Jóhan Martin Christiansen: Leave Me Breathless

by Kinna Poulsen, art critic and curator


Taking in this work begins with observation then turns into an imprint on your skin where every lived experience of touching and being touched is stored like lines and traces in our largest organ – our soft sensitive skin.

Though there appears to be a great dissimilarity between the graphic portion of the exhibition and the plaster reliefs, there is one interesting overlap between the ethereal copper prints and the heavy plaster, both are all about the transfer of traces from one material to another. The plaster works are casts of cardboard, just like the copper prints show the footprint of a copper plate and the lines that have been etched in the plate after the artist engraved them in the lacquer base with a sharp burin.

The exhibition Leave Me Breathless is made up of plaster reliefs and copper prints. The elongated, vertical plaster reliefs hang as a sensuous continuous picture border– simultaneously uplifting, like tall and narrow cathedral windows, and earthy like crumpled cardboard boxes. Materiality matters. The plaster reliefs are cast on selected pieces of cardboard, which the artist uses as a base mould. In the process one material is thereby transferred to another. The surface is reminiscent of cardboard, but is plaster and this material paradox carries meaning in relation to the experience. The construction process itself is fundamental in these plaster reliefs, which are about their own creation and openly tell us the story of how they were cast from cardboard boxes. What you see is what you get, and yet Jóhan Martin Christiansen’s works are more and somehow always tied to a place, intended for a specific setting and context. It is not unthinkable that an exhibition by Jóhan Martin Christiansen at the premises of Danske Grafikere in some way contains reflections on graphic printing as a medium; perhaps the plaster works are vaguely reminiscent of scrolls and the writing on the wall?

For the prints Jóhan Martin Christiansen has used as a starting point a stretched version of a well known baroque image of St. Sebastian painted by Peter Paul Rubens in around 1614. In the two metre high painting, the Christian martyr is depicted monumentally in the middle of the image space and right up in the foreground. Given that the perspective in the image is relatively low and St. Sebastian’s arms are tied behind his back, it is as if the body takes up more space than the head, which can be seen depicted at the top a little in the shade, however, the image is true to the principles of perspective. The image has a highly baroque air with its emphasis on dramatic contrasts between the heavy dark sky and the bright body. St. Sebastian is painted in the nude as a physically beautiful youth, and is portrayed following the same iconographic tropes often applied to Jesus on the cross with his eyes turned heavenwards. The bright body in the dark demonstrates that Rubens has learnt to paint chiaroscuro like Caravaggio, as well as to interpret temptingly beautiful men with meticulous tenderness. The skin practically gleams with young life force. The arrows in the skin sting.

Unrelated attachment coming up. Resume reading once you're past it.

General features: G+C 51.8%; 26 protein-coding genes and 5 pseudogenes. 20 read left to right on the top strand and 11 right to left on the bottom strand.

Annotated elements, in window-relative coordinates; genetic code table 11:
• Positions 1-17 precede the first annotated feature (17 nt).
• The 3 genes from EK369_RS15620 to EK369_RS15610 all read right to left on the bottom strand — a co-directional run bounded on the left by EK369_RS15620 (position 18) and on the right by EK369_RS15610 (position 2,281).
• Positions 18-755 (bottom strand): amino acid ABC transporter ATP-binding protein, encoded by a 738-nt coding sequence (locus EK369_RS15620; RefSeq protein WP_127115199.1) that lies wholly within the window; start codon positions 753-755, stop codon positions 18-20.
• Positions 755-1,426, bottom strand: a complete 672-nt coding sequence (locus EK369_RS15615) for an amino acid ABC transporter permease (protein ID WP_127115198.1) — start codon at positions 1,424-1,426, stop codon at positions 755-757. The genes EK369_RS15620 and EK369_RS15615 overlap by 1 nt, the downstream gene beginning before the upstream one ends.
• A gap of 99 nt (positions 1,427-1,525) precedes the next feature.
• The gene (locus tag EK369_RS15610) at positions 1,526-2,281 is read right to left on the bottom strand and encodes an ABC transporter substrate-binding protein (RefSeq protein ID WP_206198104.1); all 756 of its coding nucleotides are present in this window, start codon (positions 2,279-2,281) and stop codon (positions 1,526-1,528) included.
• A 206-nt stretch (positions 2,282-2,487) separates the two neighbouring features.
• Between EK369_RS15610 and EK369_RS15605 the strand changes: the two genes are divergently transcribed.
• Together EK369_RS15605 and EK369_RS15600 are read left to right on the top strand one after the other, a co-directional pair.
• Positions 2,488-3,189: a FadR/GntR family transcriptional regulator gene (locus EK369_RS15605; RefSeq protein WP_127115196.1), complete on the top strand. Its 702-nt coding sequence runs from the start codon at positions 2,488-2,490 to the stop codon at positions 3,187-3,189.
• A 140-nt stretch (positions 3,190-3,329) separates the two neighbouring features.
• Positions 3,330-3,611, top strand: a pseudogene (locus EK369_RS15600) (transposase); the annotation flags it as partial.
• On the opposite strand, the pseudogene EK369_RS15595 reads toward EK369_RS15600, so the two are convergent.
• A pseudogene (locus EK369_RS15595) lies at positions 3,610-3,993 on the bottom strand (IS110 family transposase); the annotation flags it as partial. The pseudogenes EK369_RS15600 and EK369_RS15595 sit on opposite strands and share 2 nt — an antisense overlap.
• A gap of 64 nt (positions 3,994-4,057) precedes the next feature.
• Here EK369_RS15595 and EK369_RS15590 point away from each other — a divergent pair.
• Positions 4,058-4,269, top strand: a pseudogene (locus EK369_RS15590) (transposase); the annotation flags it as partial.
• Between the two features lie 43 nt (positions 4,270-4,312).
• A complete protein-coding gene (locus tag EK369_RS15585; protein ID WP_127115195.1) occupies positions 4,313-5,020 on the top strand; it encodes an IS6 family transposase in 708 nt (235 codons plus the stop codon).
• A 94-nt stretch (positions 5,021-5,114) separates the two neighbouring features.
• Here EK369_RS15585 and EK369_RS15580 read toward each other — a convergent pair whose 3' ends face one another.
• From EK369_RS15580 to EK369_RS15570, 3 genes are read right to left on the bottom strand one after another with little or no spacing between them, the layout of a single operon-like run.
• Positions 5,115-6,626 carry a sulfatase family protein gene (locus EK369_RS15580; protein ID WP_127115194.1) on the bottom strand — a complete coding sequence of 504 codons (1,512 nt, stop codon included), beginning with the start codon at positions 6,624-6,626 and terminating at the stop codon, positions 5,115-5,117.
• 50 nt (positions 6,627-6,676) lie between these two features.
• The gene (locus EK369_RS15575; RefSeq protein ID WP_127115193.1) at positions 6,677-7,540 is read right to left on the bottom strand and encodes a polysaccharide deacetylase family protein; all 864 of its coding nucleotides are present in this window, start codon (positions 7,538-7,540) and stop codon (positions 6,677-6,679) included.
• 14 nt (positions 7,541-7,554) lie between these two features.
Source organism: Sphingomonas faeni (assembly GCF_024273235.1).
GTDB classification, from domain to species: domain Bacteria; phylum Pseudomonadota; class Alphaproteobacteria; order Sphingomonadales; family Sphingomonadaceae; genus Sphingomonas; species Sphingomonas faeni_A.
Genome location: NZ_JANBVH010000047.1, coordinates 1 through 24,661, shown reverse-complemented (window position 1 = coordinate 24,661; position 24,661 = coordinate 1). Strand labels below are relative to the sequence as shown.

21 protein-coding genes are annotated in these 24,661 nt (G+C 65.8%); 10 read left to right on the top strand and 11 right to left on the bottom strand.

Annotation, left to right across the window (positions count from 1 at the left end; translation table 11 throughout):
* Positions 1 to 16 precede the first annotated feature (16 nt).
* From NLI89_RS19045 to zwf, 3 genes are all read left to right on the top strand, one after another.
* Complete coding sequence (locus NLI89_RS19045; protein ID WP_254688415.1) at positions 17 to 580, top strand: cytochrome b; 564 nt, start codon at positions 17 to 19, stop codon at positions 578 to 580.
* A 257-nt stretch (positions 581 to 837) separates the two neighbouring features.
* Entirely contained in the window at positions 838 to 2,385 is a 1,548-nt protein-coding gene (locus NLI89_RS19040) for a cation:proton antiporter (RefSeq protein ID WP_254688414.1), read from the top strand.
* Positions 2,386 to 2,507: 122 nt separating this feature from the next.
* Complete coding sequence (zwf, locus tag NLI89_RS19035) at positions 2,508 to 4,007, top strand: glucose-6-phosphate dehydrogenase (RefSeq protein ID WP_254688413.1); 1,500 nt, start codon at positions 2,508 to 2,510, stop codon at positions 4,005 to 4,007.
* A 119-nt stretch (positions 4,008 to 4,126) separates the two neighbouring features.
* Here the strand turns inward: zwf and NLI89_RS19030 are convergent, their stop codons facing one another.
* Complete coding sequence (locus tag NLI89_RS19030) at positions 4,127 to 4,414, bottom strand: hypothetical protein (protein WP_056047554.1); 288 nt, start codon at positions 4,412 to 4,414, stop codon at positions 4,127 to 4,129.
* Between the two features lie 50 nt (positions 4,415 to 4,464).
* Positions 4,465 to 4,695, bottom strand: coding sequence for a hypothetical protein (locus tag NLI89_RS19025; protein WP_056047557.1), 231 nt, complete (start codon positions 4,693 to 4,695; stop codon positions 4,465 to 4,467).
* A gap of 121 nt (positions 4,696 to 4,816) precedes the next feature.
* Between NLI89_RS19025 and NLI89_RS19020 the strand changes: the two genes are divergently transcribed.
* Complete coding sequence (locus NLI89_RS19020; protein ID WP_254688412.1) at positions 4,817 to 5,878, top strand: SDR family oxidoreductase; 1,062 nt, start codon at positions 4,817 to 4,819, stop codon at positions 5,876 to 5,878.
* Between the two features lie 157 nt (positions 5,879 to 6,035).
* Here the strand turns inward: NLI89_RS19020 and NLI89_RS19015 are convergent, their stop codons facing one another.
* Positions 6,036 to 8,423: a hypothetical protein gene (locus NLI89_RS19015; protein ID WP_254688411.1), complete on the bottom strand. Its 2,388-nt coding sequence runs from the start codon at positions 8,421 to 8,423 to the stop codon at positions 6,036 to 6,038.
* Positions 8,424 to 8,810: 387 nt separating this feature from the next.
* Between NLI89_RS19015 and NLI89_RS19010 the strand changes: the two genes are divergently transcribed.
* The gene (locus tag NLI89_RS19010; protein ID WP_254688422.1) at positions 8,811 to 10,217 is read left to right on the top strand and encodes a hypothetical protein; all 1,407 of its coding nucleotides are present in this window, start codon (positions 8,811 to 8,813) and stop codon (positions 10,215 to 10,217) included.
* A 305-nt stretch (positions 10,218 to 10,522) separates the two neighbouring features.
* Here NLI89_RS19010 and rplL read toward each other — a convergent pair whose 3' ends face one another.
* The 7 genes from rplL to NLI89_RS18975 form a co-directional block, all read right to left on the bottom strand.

St. Sebastian was killed for his Christian faith in the 3rd century, and it is told that so many arrows rained down on him that his body was left looking like a pincushion or a hedgehog. And precisely that image from his tale has inspired artists, who for centuries have painted saints pierced by arrows. In Jóhan Martin Christiansen’s copper print we can make out fragments of a male anatomy with head, torso, legs, and feet, which all appear quite classically drawn with a dynamic billowing line and hatching forming a shadow shape. However, there are also some lines that differ in form in various thicknesses and colours. They are more geometric, decorative – some are yellow, one is pink and, although they look neither like arrows or spears, it is as if these lines prickle.

On one print of the large comely feet of Sebastian it reads “GOD IS GAY”. The statement, which perhaps reminds us of St. Sebastian’s role as a queer role model, depicts an old graffiti found at Skálatrøð in Tórshavn, which has been painted over countless times and has come back just as many. A humble wall by a parking lot and yet a battlefield in Tórshavn.

The gasping exhibition title Leave Me Breathless has several meanings, banal and reflexive at the same time. The wording has the air of a frothy melancholy pop love anthem, but is simultaneously imbued with tension and ferocity. Breathless can mean both out of breath and super excited, but the word also literally means being unable to breathe. Breathing is, of course, a condition for life and will you leave me when I’m no longer breathing?

Translated by Marita Thomsen

Essay written for the exhibition Leave Me Breathless at Danske Grafikeres Hus, Copenhagen August 18 - September 10, 2023